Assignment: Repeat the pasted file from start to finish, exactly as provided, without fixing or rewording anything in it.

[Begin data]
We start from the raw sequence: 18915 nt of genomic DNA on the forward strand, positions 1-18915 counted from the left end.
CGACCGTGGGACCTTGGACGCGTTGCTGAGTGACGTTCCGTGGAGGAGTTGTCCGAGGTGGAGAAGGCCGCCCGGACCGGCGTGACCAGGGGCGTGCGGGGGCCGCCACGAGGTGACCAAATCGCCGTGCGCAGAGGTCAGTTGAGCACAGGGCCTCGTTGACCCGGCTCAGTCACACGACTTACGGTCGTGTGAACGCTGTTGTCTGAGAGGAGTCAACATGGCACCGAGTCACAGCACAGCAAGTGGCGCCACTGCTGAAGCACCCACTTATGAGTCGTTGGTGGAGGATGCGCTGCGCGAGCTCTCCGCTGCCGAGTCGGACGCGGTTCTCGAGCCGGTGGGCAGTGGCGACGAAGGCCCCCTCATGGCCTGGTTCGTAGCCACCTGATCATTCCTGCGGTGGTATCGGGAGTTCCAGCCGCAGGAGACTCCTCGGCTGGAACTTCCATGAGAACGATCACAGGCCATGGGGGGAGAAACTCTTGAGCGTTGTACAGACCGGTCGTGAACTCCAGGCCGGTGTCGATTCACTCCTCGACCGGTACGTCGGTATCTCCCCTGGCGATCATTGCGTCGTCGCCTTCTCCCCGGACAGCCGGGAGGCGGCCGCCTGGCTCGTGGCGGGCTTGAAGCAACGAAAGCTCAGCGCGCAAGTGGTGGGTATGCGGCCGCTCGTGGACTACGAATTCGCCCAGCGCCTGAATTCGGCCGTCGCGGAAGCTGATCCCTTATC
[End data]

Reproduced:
We start from the raw sequence: 18915 nt of genomic DNA on the forward strand, positions 1-18915 counted from the left end.
CGACCGTGGGACCTTGGACGCGTTGCTGAGTGACGTTCCGTGGAGGAGTTGTCCGAGGTGGAGAAGGCCGCCCGGACCGGCGTGACCAGGGGCGTGCGGGGGCCGCCACGAGGTGACCAAATCGCCGTGCGCAGAGGTCAGTTGAGCACAGGGCCTCGTTGACCCGGCTCAGTCACACGACTTACGGTCGTGTGAACGCTGTTGTCTGAGAGGAGTCAACATGGCACCGAGTCACAGCACAGCAAGTGGCGCCACTGCTGAAGCACCCACTTATGAGTCGTTGGTGGAGGATGCGCTGCGCGAGCTCTCCGCTGCCGAGTCGGACGCGGTTCTCGAGCCGGTGGGCAGTGGCGACGAAGGCCCCCTCATGGCCTGGTTCGTAGCCACCTGATCATTCCTGCGGTGGTATCGGGAGTTCCAGCCGCAGGAGACTCCTCGGCTGGAACTTCCATGAGAACGATCACAGGCCATGGGGGGAGAAACTCTTGAGCGTTGTACAGACCGGTCGTGAACTCCAGGCCGGTGTCGATTCACTCCTCGACCGGTACGTCGGTATCTCCCCTGGCGATCATTGCGTCGTCGCCTTCTCCCCGGACAGCCGGGAGGCGGCCGCCTGGCTCGTGGCGGGCTTGAAGCAACGAAAGCTCAGCGCGCAAGTGGTGGGTATGCGGCCGCTCGTGGACTACGAATTCGCCCAGCGCCTGAATTCGGCCGTCGCGGAAGCTGATCCCTTATC